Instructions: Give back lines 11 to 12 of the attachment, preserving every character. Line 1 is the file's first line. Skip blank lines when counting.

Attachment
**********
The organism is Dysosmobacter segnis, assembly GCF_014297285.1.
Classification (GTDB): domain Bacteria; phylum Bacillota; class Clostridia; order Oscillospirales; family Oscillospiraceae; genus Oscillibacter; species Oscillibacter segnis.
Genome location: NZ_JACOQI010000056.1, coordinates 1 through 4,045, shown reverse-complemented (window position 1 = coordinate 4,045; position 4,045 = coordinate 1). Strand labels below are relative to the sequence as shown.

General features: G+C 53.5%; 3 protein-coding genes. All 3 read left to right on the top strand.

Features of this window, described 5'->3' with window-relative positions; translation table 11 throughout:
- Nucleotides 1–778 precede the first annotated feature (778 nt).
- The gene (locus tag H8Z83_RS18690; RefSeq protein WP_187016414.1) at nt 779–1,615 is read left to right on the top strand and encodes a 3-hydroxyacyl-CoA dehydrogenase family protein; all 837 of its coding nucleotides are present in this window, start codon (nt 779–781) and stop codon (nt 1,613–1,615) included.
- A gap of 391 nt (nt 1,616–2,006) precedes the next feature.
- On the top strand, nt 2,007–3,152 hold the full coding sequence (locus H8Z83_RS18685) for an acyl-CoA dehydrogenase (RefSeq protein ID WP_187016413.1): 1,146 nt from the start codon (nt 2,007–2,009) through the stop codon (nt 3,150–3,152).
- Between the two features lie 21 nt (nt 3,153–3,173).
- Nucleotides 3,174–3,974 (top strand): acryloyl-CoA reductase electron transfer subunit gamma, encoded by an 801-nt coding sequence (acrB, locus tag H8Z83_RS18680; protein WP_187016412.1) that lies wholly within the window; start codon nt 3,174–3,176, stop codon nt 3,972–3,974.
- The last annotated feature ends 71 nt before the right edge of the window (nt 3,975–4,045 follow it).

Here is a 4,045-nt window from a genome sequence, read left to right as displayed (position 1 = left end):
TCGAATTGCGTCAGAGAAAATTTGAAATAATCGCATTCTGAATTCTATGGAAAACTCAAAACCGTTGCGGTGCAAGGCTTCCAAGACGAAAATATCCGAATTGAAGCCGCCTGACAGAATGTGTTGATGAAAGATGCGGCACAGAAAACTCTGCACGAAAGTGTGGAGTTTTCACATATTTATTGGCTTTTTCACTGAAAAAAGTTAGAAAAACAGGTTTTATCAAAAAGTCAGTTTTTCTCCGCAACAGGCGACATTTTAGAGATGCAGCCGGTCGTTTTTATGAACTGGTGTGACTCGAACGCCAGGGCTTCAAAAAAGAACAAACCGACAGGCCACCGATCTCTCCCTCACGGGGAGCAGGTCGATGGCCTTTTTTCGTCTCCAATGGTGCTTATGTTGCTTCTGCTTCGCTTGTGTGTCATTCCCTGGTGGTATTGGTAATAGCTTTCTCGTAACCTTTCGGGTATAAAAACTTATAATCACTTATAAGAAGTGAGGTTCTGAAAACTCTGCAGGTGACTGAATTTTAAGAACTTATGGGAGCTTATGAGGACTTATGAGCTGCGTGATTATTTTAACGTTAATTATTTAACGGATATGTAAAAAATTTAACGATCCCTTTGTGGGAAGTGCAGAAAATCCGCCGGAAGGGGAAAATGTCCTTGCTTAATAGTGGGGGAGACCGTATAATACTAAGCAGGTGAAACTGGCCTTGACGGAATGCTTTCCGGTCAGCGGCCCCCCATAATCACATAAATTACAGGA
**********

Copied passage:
- Nucleotides 3,174–3,974 (top strand): acryloyl-CoA reductase electron transfer subunit gamma, encoded by an 801-nt coding sequence (acrB, locus tag H8Z83_RS18680; protein WP_187016412.1) that lies wholly within the window; start codon nt 3,174–3,176, stop codon nt 3,972–3,974.
- The last annotated feature ends 71 nt before the right edge of the window (nt 3,975–4,045 follow it).